"On the Border, Little Enthusiasm for a Wall: 'We Have Other Problems That Need Fixing,'" the Times reported. The source for this claim is not polling data, but rather interviews primarily with residents of the tiny town of Columbus, N.M.
Columbus is home to residents who see little issue with their proximity to the border. The Times identified at least one citizen who seemed to wish there were more illegal immigration, not less.
"The only crisis we're facing here is a shortage of labor," said Adriana Zizumbo. "Fewer people cross the border to work than before, and Americans don't want to get their hands dirty doing hard work."
"America's border with Mexico is as long and as varied as the terrain," the Times noted, failing to explain why it felt the opinions of one small town might therefore represent the feelings of the people living along its entire expanse.
And small Columbus is: According to the U.S. Census Bureau, Columbus Village has a population of 1,609. As of 2017, it was the 53rd-largest out of 106 incorporated places in the state, just 0.3 percent the size of largest city Albuquerque.
The village is home to a border crossing, which, according to official data, saw 265,000 cars and 7,000 trucks cross in 2018. By contrast, the Hidalgo Port of Entry—near President Donald Trump's Thursday visit to McAllen, Texas—saw 3.2 million passenger cars and almost 500,000 trucks pass through in 2018.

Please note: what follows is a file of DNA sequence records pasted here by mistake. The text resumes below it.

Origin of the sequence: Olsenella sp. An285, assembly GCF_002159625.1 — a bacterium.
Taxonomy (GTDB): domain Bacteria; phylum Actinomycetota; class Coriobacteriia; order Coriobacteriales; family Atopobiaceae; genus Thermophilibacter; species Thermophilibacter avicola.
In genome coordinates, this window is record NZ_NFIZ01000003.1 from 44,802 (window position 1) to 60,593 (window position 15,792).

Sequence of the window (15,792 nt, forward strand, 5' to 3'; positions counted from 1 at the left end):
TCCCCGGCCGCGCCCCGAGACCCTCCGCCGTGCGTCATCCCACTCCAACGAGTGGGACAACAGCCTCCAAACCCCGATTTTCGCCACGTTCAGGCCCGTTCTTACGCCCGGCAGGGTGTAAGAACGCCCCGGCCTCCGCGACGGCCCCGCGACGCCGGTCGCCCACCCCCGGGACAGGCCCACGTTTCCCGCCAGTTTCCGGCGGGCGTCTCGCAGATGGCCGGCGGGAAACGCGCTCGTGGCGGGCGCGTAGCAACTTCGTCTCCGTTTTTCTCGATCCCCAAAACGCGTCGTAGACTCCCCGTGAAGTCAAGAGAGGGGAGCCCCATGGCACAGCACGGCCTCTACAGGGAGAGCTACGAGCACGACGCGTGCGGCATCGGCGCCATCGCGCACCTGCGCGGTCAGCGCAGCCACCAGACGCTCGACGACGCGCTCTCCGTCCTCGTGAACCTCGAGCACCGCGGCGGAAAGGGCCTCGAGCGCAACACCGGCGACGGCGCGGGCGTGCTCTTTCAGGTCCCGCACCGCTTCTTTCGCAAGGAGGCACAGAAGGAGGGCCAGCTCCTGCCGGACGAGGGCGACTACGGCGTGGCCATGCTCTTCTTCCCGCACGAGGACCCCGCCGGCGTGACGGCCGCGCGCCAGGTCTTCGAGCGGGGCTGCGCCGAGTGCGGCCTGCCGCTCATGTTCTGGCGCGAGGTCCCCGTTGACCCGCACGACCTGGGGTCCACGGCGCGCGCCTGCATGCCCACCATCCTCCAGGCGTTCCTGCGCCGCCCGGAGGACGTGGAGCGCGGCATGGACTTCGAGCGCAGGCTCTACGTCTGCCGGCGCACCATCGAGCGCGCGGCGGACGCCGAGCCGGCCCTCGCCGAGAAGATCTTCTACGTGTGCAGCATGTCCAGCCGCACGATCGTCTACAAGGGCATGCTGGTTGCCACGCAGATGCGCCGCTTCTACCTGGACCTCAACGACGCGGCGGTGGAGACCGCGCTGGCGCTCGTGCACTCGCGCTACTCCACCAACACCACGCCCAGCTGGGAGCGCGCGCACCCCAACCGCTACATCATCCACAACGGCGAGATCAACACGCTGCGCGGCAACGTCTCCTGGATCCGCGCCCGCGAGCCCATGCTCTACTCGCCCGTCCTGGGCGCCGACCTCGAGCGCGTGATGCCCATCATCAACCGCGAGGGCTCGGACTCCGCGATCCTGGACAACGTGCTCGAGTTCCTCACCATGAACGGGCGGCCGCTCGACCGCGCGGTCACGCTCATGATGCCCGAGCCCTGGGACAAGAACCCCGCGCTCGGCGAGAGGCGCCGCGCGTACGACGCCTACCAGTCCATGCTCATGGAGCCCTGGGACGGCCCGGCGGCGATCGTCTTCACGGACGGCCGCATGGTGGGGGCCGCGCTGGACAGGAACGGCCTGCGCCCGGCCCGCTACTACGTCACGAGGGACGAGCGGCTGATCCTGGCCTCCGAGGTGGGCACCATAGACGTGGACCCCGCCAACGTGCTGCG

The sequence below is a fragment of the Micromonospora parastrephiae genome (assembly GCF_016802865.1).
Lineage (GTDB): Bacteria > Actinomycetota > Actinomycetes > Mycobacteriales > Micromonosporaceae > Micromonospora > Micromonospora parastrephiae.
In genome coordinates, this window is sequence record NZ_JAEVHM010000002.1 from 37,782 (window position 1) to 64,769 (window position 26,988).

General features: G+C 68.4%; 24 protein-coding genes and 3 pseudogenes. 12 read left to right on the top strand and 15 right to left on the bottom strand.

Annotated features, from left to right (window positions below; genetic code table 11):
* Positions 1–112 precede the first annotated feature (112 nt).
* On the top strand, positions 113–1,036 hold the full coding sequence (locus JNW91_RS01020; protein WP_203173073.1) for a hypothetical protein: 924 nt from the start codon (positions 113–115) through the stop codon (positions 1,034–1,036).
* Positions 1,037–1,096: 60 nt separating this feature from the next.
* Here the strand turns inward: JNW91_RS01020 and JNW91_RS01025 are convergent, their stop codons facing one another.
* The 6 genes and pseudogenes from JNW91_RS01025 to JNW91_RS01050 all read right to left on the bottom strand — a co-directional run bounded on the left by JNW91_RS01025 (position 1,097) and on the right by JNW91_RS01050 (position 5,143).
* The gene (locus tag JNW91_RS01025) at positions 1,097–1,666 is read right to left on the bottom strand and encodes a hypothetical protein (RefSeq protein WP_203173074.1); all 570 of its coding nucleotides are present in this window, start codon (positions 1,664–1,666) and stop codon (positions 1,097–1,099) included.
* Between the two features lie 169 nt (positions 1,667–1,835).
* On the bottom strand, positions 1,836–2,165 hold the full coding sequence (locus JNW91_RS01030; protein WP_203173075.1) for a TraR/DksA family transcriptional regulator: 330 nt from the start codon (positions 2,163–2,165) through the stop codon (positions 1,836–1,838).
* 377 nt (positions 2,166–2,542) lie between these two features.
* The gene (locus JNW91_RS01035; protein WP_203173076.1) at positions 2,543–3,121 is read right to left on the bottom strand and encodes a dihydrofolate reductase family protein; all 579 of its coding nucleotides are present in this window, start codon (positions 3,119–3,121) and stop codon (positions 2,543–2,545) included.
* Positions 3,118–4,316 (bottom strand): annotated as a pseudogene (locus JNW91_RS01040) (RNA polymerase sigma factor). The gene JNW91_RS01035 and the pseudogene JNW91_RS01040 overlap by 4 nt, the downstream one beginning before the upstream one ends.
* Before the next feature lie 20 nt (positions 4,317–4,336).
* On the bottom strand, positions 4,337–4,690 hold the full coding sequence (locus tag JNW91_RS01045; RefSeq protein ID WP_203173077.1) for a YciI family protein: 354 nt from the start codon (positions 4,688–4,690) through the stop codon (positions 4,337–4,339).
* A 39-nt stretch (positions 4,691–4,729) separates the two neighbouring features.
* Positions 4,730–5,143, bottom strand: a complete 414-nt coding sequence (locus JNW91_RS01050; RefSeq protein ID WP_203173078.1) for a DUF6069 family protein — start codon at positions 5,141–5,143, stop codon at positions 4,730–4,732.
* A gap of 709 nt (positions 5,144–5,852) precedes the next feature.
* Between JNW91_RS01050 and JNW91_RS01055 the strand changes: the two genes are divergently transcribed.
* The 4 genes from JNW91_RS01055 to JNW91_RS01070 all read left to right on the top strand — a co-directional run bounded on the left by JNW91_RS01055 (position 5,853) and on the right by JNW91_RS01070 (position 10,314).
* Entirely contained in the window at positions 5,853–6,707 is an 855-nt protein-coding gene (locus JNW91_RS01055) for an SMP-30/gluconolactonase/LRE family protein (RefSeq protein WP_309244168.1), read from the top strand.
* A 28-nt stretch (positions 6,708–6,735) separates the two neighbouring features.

Not only is Columbus both underpopulated and unpopular with border crossers, it is also in the border state that sees the fewest illegal border crossings. The entirety of the state of New Mexico (as well as two counties in west Texas) is covered by the U.S. Border Patrol's El Paso border sector. Data from the USBP show that, in absolute terms, the El Paso border sector saw just 8 percent of apprehensions in FY 2017. The state of New Mexico as a whole saw the fewest apprehensions of any of the four border states.
In addition to several residents of Columbus, the Times also interviewed an unnamed cattle rancher in an unspecified location in southern Arizona; Kevin Malone, founder of a San Diego immigrant services group; two Texas mayors; and Honduran mother Iris Patricia Oseguera, a would-be migrant residing in Mexico.
Meanwhile, more careful analysis shows complexity both as to the border situation and public opinion about it.
A Politico/Morning Consult poll released Tuesday found that 42 percent of registered voters believe that there is "a crisis of illegal immigration," while another 37 percent believe there is a "problem" but not a crisis.
Data from U.S. Customs and Border Protection show that while border apprehensions are at historic lows, border agents nonetheless face real challenges coping with surging family migration and the smuggling of huge volumes of drugs into the United States by Mexican drug trafficking organizations.